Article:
P.S./ Lots of sailing memories huh? Do I need another boat in my future?

Friday, April 30, 2021


We flew into Mandalay at night. Peering from the small plane window all one could see of the countryside was a disconnected patchwork of village lights. It looked very primitive. The airport is far from the city and connected by a long highway devoid of street lamps. It wasn’t the safest road I’ve traveled. The taxi drove us to the city through small hamlets separated by huge black voids; evidence that further supported my theory that Myanmar is either sparsely inhabited or spotty with electricity. We were an hour from the airport before the city glow announced the upcoming metropolis. 

First impressions: 

1) Barren and undeveloped. 2) They drive on the right side but the steering wheel is on the right side also… Odd to say the least, and the opposite of everyone else.

Thank you – “Cheesuba”. Hello – “Mingalaba”.  I thought Swedish was composed by a cute 5 year old. Ditto for this place.

The hotel looked as if it was designed with an eye towards communist grandeur 60 years ago.  It was as tired as we were.


Exotic. Loud. Dirty. We promptly rented a scooter and set a most ambitious itinerary in order to see it all. When all the other horns on the road said, “Make a freaking hole!” mine said, “Excuse me please.” We made it out of town and quickly found ourselves lost in what I am calling “Temple Valley”. This was a giant bowl ringed with stupas and dotted with temples.  I called Luang Prabang “Monktown” and I’m referring to Mandalay as “Temple Town”. How did they ever find the time to build a successful space program while constructing all these temples? Oh right… They didn’t.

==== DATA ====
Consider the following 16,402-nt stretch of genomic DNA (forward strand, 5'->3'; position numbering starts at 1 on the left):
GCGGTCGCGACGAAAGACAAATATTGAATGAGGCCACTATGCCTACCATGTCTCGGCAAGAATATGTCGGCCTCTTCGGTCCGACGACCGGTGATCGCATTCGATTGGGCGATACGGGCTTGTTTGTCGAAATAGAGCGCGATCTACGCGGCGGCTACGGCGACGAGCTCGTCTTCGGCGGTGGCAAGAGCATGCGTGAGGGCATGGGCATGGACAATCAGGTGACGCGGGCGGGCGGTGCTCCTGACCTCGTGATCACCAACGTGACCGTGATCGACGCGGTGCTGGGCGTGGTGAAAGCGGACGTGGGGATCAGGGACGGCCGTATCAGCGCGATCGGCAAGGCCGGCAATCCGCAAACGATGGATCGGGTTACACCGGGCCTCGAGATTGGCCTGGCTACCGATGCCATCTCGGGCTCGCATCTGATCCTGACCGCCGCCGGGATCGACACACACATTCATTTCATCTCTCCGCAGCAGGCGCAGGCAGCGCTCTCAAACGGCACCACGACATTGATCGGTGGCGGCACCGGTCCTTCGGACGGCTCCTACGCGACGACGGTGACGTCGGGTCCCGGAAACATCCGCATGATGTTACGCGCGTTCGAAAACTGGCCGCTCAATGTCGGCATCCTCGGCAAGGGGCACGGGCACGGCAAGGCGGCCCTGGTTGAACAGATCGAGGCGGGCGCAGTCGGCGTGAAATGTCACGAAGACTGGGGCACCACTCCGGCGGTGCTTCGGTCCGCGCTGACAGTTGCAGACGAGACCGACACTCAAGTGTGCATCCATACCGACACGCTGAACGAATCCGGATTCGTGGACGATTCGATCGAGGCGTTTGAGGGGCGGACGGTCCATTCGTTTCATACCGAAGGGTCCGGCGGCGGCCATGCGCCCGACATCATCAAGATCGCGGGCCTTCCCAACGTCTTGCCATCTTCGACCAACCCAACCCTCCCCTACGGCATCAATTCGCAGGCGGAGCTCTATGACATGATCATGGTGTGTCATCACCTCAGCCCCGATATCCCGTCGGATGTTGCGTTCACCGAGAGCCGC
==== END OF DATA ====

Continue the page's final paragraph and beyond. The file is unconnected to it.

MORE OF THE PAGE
Ruins galore. This was a giant brick elephant

Begun in 1790. Never finished and ruined by an earthquake in 1839 - Mingun Pagoda

Life Without Cheese

There are plenty of wonderful cuisines of the world. Burma won’t make the list. It’s imaginative but too oily for my tastes. The peasants’ version of Thai cooking maybe?